The Attack of the Turkeys. I’m not kidding.
Tennessee Valley is one of my favorite places to walk; a two mile valley that runs east/west to the beach just north of San Francisco. There’s a side path that goes through a horse pasture to an overgrown pond where I like to go looking for things to photograph. On this occasion a few months ago, as I was passing the horses, five very large, very angry turkeys blocked my way.
Ignorant of the ways of turkeys, I charged on through them thinking, mistakenly, that they’d back down, instead they surrounded me and with wildly, and incredibly strong beating wings, proceeded to beat me up. With nothing but the jacket I carried, I swung at them. However, I was also intend on documenting the event and continued to take photographs.
Above is some unknown part of the turkey as it was beating me with its wings which are incredibly hard and strong.
Since they were intend on blocking my path and would certainly do me harm, I was ready to give up and turn for home, when a ranger came and drove them off. They were guarding a nest of babies.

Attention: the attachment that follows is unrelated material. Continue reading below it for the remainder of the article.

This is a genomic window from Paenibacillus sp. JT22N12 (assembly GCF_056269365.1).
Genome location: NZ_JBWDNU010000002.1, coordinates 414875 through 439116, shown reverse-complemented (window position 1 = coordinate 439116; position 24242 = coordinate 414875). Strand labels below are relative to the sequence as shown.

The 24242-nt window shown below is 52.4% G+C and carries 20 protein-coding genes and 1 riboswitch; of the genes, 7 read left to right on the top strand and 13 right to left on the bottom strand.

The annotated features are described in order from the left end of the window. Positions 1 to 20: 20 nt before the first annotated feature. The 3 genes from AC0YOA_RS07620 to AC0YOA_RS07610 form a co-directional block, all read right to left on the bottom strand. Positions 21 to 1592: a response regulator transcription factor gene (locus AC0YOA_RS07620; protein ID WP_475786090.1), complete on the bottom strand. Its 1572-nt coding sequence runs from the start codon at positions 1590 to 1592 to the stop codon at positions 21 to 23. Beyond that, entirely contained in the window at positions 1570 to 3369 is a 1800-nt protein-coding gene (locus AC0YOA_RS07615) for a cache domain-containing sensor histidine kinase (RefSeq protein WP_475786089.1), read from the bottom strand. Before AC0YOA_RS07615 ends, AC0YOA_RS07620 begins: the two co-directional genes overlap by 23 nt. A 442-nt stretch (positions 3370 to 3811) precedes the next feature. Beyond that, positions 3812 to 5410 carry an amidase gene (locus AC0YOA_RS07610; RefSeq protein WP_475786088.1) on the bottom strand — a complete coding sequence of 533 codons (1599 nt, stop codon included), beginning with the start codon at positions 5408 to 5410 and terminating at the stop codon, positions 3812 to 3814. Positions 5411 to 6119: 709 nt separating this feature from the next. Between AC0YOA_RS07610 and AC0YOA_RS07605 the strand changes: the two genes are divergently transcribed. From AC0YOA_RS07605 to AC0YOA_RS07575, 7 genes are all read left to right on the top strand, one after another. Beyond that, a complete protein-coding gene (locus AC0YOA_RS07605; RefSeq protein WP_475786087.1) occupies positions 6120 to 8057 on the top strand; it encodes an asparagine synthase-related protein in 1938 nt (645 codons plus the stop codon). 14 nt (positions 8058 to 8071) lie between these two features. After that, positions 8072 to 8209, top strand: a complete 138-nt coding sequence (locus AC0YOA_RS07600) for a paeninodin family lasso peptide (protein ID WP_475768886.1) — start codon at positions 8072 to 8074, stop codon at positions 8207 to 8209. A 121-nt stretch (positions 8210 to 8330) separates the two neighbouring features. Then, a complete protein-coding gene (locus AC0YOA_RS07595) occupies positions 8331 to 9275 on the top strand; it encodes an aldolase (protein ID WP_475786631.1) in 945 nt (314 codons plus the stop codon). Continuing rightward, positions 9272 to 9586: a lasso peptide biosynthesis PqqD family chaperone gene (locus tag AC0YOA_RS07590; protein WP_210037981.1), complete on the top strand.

Tomorrow millions of people will eat turkey, myself included. A delicious bird that has come to symbolize our gratitude for the abundance in our lives. After more than 200 years of being prey on this day, it’s no wonder the creature is feisty.
I’m glad that there is a day assigned for giving thanks. I really do appreciate the gesture, however, each day we’re alive to experience the unfolding of life on this gorgeous, fragile, powerful, multi-faceted planet, is a day to celebrate. No matter what one believes about life after death, once dead, wherever we go from here, we will no longer be a part of life on this planet.
So I thank the turkeys for showing me something of their power and their willingness to put themselves at risk for the sake of their off spring; to remind me that
all life is moved to protect new life. It is how the creation assures it’s survival. It is a life force, not unlike gravity or time or space. It is called Love.